The Body PRO Covers: The 10th Conference on Retroviruses and Opportunistic Infections

Hormonal Contraceptives Increase HIV Risk; Vitamin A Levels Unrelated to Viral Load

February 12, 2003

  • The Influence of Vitamin A and Hormonal Contraception on HIV Transmission and Disease Progression in Women (Symposium 116)
    Presented by J. Baeten
    View the original abstract

Dr. Baeten, from University of Washington in Seattle, presented information on behalf of his research group in Mombasa, Kenya. They have been interested in ways to prevent HIV infection in women and to slow progression once infected. Vitamin A deficiencies are common in Kenya and have been associated with higher HIV viral loads and advanced disease. Consequently, they studied whether giving vitamin A supplements would decrease HIV viral load and disease progression.

They randomized 400 HIV-infected women to vitamin A or placebo. Unfortunately, they found that vitamin A supplements did not lower HIV viral loads or slow disease progression even when just looking at women with vitamin A deficiency. Dr. Baeten suggested that vitamin A deficiency might be a result of high HIV viral load and advanced disease rather than a cause. In a parallel study, they randomized women to multivitamins or placebo and found that multivitamins actually increased vaginal shedding of HIV and did not affect the HIV viral load or CD4 in the blood.

Then Dr. Baeten discussed their study of 1,500 female sex workers from Kenya and their risk of HIV infection as it relates to use of hormonal contraception. The two types of hormonal contraception were oral contraceptives (OCT) and depot medroxyprogesterone acetate (DMPA), an injection given every three months to prevent pregnancy. They found that women using hormonal contraception were twice as likely to become infected with HIV than women not on hormonal contraception. Possible explanations include a thinning of the surface of the vagina and changes of the cervix associated with hormonal contraception.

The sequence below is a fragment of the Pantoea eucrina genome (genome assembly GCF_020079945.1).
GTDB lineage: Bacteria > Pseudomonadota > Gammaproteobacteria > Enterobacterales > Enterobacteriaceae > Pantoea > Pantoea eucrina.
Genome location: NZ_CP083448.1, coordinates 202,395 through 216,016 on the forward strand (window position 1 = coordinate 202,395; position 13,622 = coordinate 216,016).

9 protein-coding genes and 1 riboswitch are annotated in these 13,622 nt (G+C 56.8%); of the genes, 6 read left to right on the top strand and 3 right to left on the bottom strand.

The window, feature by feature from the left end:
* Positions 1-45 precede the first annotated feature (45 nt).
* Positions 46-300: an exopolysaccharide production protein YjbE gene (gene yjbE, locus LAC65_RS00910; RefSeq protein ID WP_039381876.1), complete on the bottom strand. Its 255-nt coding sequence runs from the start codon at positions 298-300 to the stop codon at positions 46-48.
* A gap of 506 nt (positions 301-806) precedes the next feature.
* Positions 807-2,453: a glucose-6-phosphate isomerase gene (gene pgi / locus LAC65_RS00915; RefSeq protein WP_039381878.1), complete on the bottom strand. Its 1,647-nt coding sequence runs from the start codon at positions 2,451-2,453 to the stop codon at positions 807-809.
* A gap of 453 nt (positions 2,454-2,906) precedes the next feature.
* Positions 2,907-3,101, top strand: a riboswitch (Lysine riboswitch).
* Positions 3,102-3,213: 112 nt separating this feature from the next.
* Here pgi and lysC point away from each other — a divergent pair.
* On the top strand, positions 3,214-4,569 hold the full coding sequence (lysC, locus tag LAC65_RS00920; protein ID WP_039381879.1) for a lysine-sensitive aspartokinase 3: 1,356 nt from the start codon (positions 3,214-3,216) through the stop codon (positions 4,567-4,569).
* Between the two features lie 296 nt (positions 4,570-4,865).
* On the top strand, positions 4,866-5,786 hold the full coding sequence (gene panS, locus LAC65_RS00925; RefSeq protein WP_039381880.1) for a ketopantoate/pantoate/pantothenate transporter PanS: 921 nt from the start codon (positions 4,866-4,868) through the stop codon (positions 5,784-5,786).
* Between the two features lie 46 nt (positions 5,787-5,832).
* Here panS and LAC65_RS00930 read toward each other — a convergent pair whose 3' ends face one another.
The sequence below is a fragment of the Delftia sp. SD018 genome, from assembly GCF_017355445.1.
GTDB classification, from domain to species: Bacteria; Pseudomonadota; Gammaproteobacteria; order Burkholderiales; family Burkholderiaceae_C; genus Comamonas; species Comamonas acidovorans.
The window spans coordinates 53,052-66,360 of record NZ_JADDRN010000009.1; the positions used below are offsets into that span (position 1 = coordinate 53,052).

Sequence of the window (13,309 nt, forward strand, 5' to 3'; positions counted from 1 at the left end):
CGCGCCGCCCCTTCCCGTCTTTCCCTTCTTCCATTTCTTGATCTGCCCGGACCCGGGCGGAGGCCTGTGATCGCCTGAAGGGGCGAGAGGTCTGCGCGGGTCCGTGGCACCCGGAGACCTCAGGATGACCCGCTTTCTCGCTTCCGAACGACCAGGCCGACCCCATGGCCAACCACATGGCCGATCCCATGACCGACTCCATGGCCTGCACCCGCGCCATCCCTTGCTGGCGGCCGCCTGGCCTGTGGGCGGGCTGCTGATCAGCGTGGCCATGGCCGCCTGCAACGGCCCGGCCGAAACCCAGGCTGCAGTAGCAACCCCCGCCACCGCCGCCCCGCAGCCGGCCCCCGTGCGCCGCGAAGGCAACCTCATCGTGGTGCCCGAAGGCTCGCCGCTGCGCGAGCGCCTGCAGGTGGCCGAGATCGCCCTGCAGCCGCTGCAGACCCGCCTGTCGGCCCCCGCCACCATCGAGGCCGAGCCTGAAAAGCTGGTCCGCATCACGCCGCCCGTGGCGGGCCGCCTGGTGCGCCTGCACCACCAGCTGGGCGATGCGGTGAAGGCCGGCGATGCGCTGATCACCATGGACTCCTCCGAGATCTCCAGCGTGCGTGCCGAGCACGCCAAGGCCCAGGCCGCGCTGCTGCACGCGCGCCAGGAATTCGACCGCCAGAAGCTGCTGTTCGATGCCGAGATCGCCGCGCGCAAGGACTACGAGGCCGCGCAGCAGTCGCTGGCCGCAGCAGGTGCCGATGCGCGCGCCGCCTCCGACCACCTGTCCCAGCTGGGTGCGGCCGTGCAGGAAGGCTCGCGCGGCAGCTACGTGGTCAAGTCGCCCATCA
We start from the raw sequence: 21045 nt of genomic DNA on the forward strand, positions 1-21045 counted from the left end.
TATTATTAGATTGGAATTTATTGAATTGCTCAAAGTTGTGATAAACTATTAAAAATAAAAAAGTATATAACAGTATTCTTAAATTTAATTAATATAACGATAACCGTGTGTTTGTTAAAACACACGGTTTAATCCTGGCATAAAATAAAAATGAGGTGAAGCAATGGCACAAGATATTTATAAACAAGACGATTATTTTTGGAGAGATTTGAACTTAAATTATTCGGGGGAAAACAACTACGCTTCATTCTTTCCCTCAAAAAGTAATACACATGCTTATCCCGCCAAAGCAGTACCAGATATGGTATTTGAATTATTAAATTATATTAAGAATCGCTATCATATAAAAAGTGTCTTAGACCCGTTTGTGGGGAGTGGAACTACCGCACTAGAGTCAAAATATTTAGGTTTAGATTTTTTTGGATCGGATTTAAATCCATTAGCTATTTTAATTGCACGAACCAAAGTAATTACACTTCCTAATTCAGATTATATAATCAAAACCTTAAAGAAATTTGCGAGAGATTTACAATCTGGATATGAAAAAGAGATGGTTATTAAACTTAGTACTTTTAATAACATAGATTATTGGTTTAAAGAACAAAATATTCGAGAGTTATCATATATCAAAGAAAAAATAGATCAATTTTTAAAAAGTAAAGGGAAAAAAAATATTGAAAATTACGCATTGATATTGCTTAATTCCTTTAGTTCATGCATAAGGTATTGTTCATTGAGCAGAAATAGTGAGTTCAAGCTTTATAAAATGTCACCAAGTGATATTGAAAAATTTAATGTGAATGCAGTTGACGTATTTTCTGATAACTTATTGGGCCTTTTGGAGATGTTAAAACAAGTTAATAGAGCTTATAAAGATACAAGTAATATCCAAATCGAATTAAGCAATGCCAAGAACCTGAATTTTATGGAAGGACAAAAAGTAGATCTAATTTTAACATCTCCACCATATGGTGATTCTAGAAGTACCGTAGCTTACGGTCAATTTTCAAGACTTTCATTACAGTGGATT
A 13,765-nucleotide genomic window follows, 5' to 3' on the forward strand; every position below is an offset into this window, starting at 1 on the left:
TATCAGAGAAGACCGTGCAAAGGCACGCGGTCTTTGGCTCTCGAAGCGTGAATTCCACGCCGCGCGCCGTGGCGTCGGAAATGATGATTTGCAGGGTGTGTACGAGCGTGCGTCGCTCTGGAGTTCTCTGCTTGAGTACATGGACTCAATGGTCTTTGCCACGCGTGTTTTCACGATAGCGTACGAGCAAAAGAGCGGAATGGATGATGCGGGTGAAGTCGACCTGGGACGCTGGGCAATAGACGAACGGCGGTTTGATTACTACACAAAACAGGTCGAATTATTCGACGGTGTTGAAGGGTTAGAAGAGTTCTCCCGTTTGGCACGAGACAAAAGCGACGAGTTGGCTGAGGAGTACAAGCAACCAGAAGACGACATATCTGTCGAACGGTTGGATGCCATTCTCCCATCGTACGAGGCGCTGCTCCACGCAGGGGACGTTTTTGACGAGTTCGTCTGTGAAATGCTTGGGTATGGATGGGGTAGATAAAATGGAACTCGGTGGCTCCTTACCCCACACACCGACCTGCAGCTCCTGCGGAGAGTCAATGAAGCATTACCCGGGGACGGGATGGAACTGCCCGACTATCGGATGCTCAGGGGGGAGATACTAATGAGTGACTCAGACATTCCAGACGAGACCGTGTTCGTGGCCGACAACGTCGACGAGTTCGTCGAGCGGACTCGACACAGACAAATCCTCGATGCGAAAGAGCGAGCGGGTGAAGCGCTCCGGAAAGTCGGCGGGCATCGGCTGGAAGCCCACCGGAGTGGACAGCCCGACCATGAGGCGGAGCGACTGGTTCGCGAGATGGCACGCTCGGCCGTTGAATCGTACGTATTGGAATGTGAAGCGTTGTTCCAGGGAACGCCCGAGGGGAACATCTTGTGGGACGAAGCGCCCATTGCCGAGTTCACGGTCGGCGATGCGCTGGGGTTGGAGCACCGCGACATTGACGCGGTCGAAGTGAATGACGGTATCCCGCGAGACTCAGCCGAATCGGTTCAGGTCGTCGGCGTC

In addition, they found that women using DMPA at the time of acquiring HIV had a higher viral load and increased viral diversity (meaning that the virus changed and mutated more often). It is difficult to say what this means for women's reproductive health. Because women in developing countries such as Kenya are much more at risk for dying during childbirth than women in the U.S. or Europe, it is unclear whether this increase in HIV infection is more important than the risk of unwanted pregnancies. Given that over 100 million women worldwide use hormonal contraception, this issue is of critical importance and is fortunately a focus of other large ongoing trials.

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This article was provided by TheBodyPRO. It is a part of the publication The 10th Conference on Retroviruses and Opportunistic Infections.
See Also
What Did You Expect While You Were Expecting?
HIV/AIDS Resource Center for Women

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